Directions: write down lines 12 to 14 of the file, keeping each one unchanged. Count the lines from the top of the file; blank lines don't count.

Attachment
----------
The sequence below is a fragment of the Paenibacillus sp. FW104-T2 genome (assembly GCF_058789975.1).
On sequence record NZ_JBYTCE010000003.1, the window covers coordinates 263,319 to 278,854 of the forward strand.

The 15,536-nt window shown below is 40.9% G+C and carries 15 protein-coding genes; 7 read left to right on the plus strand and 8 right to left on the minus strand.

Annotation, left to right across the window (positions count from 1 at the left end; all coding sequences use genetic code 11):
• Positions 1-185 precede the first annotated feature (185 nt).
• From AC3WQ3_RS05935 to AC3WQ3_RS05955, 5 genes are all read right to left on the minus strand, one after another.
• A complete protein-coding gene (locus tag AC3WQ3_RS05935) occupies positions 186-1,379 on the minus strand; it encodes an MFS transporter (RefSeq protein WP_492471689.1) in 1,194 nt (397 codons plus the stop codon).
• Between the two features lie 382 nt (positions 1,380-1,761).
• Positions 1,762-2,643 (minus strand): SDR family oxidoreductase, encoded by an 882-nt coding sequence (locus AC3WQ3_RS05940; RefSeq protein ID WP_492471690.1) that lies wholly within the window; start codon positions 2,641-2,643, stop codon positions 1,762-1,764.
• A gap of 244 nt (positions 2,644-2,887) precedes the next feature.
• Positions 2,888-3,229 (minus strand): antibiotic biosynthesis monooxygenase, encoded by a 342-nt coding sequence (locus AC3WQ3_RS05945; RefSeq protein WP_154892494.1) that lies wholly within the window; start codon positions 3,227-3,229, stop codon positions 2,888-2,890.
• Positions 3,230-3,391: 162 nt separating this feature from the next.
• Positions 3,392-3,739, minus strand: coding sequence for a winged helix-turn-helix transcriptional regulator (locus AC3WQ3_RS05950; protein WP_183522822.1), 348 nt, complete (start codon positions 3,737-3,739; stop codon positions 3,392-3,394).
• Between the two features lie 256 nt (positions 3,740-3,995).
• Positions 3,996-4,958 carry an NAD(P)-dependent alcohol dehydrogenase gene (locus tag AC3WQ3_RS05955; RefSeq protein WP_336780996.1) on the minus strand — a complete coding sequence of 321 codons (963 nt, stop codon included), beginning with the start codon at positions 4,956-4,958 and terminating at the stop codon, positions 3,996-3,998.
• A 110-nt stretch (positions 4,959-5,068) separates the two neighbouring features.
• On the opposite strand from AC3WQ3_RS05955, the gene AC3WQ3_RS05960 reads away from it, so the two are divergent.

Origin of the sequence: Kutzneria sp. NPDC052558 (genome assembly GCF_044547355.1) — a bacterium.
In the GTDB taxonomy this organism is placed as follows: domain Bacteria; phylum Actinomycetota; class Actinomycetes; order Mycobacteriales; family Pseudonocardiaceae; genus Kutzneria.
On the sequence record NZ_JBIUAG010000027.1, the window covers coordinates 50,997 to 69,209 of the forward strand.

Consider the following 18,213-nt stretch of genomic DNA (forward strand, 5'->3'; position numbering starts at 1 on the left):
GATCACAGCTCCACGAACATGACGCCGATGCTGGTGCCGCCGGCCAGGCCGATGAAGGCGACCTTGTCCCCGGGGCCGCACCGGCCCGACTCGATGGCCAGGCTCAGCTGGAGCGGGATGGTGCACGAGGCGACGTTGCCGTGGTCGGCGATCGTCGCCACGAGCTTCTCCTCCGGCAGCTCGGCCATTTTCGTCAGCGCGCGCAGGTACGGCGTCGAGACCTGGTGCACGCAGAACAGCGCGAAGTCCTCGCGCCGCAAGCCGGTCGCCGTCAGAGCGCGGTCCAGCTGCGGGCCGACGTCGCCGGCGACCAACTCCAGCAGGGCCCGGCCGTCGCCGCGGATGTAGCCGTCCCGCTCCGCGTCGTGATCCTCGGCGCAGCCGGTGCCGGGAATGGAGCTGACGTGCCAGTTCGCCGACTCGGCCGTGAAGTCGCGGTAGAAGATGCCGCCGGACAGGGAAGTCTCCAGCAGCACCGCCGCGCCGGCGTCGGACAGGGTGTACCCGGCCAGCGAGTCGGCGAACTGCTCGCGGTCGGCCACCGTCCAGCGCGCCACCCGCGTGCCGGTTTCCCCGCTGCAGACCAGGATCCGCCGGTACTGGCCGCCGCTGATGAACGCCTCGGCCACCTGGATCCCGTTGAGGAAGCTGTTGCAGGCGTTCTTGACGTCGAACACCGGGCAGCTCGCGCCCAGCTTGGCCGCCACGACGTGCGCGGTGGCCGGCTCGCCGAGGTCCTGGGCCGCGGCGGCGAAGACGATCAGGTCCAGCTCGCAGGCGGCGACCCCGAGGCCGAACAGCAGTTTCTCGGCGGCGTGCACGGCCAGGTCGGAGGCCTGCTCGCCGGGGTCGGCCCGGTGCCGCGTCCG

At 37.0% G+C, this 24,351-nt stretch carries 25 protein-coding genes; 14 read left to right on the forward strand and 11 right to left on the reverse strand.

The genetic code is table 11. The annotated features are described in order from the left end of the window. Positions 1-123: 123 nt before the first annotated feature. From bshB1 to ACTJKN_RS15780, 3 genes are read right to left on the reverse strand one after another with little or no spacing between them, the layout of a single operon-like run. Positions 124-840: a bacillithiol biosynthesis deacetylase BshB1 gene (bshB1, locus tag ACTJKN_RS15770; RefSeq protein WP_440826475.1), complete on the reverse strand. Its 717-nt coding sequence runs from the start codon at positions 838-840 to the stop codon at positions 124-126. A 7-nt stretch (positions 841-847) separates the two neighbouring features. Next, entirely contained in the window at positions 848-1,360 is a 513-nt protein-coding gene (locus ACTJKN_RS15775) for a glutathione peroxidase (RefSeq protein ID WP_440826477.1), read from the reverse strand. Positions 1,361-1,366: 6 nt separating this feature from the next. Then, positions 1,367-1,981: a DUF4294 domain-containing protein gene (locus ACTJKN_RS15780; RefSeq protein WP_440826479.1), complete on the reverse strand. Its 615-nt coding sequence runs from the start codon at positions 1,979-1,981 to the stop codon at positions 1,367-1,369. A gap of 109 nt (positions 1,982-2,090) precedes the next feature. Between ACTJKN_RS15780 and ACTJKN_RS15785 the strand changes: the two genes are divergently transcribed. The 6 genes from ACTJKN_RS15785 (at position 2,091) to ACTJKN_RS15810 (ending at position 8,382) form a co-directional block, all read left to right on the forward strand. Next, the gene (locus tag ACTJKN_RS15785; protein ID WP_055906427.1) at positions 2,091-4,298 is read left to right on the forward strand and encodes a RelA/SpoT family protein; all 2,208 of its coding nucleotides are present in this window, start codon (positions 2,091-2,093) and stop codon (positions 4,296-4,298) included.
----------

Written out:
• Positions 3,230-3,391: 162 nt separating this feature from the next.
• Positions 3,392-3,739, minus strand: coding sequence for a winged helix-turn-helix transcriptional regulator (locus AC3WQ3_RS05950; protein WP_183522822.1), 348 nt, complete (start codon positions 3,737-3,739; stop codon positions 3,392-3,394).
• Between the two features lie 256 nt (positions 3,740-3,995).